England treat spinners as third-class citizens: Graeme Swann

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England treat spinners as third-class citizens: Graeme Swann

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SportsCafe Desk

11/03/2016

Graeme Swann has lambasted the 'English way' of treating spinners, painting a grim picture of how England will struggle in the upcoming series against India. Swann has lamented how England never take spinners seriously and then moan about lack of quality spinners when they lose in the subcontinent.

"Me and Monty were freaks of nature, we grew up in Northants where the pitches used to rag square, but I moved [to Nottinghamshire] because I wanted to become a better bowler on non-turning pitches.

"We don't take spin seriously in this country, and then bemoan the fact that we haven't got world-class spinners when we go to the subcontinent.

"We've got a bloody good team with bloody good cricketers, but we will lose in India because of what has happened 20 years before. We are hamstrung by the fact that we treat spinners as third-class citizens," Swann said during the launch of BT Sport's cricket coverage, reported ESPNcricinfo.

The 37-year-old, who had picked up 255 wickets in 60 Test matches for England, has revealed how Duncan Fletcher's rejection turned him into a better bowler.

"Duncan Fletcher did a lot of good for English cricket - he and Nasser Hussain deserve a lot of credit for helping the game become ultra-professional - but spin bowling always lagged behind," said Swann. "The best thing Fletcher did for me was not picking me for eight years, even though he did pick guys who I thought weren't as good as me. It actually made me a better spinner. I taught myself to bowl because I was unsullied by the system," he explained.

Swann has criticized how the English spinners are used in county cricket and the lack of infrastructure in place to develop these budding spinners.

"You've still got 18 county captains who don't trust their spinners. It's the English way. An over before lunch, two before tea and six before the new ball. That's it.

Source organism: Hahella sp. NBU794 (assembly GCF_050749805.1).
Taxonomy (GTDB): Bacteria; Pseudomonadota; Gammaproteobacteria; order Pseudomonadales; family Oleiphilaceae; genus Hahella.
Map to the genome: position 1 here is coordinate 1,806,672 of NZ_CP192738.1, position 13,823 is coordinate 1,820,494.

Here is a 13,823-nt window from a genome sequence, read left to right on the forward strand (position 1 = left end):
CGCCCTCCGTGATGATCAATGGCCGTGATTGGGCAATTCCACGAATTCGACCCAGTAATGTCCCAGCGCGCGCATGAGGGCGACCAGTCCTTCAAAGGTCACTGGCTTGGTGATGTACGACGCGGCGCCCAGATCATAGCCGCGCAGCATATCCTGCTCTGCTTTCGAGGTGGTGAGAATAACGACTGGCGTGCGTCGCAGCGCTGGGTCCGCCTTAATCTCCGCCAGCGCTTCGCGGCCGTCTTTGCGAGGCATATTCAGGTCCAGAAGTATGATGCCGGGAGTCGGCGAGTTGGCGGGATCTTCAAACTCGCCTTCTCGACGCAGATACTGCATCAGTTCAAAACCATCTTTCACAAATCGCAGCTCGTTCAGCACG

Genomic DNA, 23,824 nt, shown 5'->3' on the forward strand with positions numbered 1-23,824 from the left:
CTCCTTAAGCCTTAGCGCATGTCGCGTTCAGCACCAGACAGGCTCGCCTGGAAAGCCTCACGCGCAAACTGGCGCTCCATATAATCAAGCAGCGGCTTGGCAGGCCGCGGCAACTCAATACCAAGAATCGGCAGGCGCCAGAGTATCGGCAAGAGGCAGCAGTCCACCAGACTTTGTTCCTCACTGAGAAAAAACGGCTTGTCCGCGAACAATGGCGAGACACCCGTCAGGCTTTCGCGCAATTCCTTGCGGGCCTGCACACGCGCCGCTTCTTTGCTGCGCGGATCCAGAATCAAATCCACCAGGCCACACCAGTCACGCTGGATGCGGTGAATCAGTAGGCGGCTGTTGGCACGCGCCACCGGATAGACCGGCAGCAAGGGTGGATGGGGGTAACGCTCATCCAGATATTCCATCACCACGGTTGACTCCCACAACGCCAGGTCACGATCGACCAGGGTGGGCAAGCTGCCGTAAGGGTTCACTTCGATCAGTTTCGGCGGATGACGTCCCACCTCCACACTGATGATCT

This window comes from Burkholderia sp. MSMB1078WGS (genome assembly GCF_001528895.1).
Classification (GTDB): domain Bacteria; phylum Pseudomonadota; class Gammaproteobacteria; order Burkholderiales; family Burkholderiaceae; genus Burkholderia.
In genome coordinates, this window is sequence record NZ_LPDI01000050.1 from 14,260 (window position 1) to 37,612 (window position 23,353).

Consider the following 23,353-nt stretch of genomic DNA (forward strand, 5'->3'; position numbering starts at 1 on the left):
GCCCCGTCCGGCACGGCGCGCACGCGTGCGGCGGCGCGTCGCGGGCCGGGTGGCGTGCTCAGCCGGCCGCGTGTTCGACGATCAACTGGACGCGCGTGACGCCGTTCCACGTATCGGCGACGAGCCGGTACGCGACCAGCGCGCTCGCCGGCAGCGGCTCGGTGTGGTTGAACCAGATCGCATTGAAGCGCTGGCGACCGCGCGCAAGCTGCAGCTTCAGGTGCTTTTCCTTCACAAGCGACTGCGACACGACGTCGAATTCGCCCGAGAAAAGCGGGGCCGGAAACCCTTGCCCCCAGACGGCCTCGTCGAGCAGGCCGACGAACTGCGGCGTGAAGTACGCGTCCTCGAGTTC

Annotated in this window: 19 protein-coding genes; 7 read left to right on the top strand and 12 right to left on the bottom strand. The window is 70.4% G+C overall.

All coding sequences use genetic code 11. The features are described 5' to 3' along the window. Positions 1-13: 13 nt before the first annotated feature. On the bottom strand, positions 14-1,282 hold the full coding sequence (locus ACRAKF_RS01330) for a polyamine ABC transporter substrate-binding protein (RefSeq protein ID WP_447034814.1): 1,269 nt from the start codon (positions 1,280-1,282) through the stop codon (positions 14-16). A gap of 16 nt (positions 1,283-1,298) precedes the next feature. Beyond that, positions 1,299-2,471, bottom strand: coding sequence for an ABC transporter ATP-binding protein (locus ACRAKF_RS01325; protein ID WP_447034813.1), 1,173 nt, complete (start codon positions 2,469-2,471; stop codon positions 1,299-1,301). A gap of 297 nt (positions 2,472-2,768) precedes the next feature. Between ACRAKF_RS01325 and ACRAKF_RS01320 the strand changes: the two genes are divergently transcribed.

"There is no sort of system in place to provide the backing that spinners need. From the day they arrive in county cricket to the day they play in Tests, it's not there. It is for batting, for bowlers, for fielding, for fitness, for nutrition … but not for spin bowling. And because of that, we are bad players of spin. It's a whole melting pot," he added.

England have appointed former Pakistani spinner Saqlain Mushtaq as a mentor ahead of their tour to India, however, Swann believes that these short-term solutions would never work. He pointed out how the previous appointment of Mushtaq Ahmed never worked out according to the plans.

"For me, Mushy was a brilliant sounding board and a mentor, but he only used to do 40 days a year. He'd be there for a couple of weeks, then he'd go home before the second Test. But there'd still be a nutritionist or a psychologist on the tour.

"I know there's only one of me, but it's stupid. I've always bemoaned that, but until we take it seriously, we have to accept that when we play away from home in spin conditions we will be shown up," Swann said.

England suffered a stunning defeat at the hands of Bangladesh last month as the hosts came back to tie the 2-match series at 1-1. Swann has said that the result should set the alarm bells ringing.

"On paper, Bangladesh are one of the two worst Test teams in the world, but they saw England - a bastion of the game - coming out to play and knew exactly how to beat us, by having turning pitches, simple, and picking an 18-year-old to win it.

"If that doesn't set off alarm bells in the upper echelons of the game, then we really are pig-headed. It's like that Blackadder quote: 'If nothing else works, a total pig-headed unwillingness to look facts in the face will see us through!'

"In England, it will take you until you are 28 to bowl the amount of overs that an 18-year-old will have bowled in Bangladesh or India. These kids will have been bowling 30 overs a day since 11 to 12, because the conditions dictate that you can't bowl seam all the day. It's why they play spin better and bowl spin better. It's like playing the piano. After you've done it for 15 years, you can bang out a decent bit of Chopin," Swann explained.

Swann believes England will not be able to handle the Indian spinners in the upcoming series. He said, "I don't think we've got a cat in hell's chance, seeing how [Ravi] Ashwin and [Ravi] Jadeja bowl. Jadeja doesn't spin the ball, he doesn't try to. He just bowls straight and lets Ashwin do the work. Ashwin isn't a massive turner of the ball, he rarely bowls his carrom ball, but he's very, very accurate. Every Test in India he goes into, he believes he's going to win it."  

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